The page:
As advertisers chase consumers across an ever-expanding video landscape, data has become the most efficient way to allocate ad spend.
In the wake of this year's NewFronts, where digital media powerhouses like BuzzFeed, AOL and Crackle flaunted their video offerings and audiences, it's clearer than ever that Web video will claim an increasing share of TV ad budgets. Gone are the days of buying video as an afterthought.
What does this mean for the fate of ambitious TV campaigns? Instead of pitting television against digital in strategy sessions, savvy media planners are finding new ways to combine the two. Research shows that exposure to digital and TV advertising in tandem leads to increased recall of both brand and message (33 percent and 45 percent increase, respectively), as well as increased likeability of the advertisement (40 percent increase).
Striking the right budgetary balance between television and digital will depend on the campaign, but shifting money toward a supplemental campaign will help avoid the diminishing returns typically associated with oversaturation across the airwaves. In the scramble to stay ahead of the curve, it's important to avoid these common mistakes:
Relying on simplistic data
Coordinating media buys is increasingly complex. Once you've found your target audience in front of their televisions, how do you find them online? Basic demographic data may steer you away from advertising surfboards to the NCIS crowd (median age: 60+), but it won't help you understand the online behavior of those viewers. Collective's TV Accelerator takes a more nuanced approach, fusing set-top-box data to detailed online attributes, allowing you to extend a campaign across TV and digital channels without paying to reach an audience that's likely to be unreceptive.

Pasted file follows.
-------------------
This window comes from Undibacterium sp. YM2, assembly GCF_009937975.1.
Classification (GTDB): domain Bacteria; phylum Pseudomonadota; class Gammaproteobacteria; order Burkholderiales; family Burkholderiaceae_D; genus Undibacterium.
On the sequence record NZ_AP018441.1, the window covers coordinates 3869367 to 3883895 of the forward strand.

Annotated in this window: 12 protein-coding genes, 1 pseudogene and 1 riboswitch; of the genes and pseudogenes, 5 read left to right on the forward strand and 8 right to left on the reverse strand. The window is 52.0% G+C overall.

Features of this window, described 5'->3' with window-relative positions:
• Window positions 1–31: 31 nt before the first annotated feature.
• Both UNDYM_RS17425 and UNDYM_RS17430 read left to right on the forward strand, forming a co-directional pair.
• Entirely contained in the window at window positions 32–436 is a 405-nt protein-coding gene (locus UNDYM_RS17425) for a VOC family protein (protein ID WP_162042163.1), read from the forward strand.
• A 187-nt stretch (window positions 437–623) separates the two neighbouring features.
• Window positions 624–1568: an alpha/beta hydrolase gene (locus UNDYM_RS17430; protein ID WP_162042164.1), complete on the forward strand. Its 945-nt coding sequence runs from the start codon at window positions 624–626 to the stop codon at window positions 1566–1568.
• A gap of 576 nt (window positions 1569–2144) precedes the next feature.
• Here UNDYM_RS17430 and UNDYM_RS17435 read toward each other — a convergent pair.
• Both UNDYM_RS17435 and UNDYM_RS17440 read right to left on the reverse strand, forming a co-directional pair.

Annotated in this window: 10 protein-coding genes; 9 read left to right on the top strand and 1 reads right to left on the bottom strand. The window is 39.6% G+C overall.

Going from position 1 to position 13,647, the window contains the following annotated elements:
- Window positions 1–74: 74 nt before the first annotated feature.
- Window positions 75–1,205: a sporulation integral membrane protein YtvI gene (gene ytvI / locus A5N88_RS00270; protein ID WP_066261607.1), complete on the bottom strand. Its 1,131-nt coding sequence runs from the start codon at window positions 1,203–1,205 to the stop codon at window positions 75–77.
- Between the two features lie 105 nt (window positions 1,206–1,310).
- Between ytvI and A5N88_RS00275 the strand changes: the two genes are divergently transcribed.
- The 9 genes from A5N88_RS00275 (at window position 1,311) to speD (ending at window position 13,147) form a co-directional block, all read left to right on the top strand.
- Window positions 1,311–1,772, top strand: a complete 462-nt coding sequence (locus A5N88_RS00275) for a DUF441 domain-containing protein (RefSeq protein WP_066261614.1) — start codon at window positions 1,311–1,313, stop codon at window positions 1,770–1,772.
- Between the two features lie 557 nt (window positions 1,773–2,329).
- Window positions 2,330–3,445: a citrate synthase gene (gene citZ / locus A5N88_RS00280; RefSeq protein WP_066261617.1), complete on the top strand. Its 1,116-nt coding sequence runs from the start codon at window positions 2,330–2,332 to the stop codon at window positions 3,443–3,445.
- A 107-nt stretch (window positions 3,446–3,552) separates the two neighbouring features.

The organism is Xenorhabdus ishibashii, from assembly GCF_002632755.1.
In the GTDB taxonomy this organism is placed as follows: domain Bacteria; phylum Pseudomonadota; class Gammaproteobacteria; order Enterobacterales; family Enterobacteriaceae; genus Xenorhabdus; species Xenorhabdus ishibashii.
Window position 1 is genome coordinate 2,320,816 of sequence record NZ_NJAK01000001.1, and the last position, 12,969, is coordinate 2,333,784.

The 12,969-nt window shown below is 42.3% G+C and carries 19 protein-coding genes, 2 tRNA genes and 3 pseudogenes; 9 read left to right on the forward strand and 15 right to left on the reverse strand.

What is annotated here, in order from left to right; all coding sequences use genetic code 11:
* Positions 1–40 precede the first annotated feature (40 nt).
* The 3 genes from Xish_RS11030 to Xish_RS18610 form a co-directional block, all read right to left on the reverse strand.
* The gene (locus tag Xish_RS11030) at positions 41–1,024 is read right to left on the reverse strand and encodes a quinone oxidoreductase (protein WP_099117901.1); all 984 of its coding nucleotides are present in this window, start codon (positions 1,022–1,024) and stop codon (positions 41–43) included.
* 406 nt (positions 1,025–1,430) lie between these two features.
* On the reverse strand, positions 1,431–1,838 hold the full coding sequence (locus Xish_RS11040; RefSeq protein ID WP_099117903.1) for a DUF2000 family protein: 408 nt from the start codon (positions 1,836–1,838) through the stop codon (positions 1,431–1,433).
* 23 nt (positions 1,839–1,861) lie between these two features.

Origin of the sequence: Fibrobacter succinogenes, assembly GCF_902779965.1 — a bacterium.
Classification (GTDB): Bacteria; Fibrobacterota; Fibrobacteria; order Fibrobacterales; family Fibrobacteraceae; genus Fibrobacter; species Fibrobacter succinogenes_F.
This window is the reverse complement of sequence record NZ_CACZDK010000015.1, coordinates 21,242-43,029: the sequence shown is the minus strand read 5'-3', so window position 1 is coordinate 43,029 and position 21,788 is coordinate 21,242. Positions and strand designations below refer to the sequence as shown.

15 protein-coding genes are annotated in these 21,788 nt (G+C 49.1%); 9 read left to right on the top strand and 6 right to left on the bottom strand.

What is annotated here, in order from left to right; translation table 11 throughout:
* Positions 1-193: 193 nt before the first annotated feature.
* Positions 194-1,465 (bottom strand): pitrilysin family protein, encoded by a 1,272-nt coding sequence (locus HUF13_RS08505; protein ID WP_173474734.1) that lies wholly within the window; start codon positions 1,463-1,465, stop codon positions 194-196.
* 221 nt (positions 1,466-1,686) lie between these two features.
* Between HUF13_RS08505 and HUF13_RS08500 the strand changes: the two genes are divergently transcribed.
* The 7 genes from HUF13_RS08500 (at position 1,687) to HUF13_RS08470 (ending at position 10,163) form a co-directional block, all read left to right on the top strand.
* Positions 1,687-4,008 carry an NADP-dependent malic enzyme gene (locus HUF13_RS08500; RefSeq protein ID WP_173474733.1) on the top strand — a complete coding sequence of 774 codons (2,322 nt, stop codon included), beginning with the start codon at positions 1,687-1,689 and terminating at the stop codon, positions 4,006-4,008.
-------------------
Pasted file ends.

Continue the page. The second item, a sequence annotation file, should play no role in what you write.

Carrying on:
Overestimating television's decline
"TV is dead" makes for a clickable headline, but, in all likelihood, television remains the cornerstone of consumer branding campaigns. Television remains the most important and influential medium for your message. And there's still no way for digital to compete with the sheer numbers offered by the networks. Per Nielsen, 283 million Americans absorb more than 146 hours of television each month, more than 10 times the combined average for mobile and online. Digital advertising is predicted to overtake television advertising in 2018, but it's not 2018 yet.
Keeping data and creative in separate silos
Data should inform creative decisions. By making analytics part of your creative process, you'll have a better opportunity to reach the right audience with the right message—and to adapt that message to the medium.
Failing to intercept your competitors' customers
In addition to using digital as a means of extending your own TV campaigns, you can also use Collective's TV Accelerator to poach your competitors' customers. To reach the audience of a hit show online, you aren't limited to a simplistic multi-screen approach like targeting that show's digital presence. Instead, by understanding what else they are likely watching, researching and buying online, you can reach the same eyeballs your competitor is targeting for a fraction of the cost.
Check out "The Upfront Guide to Buying TV Smarter":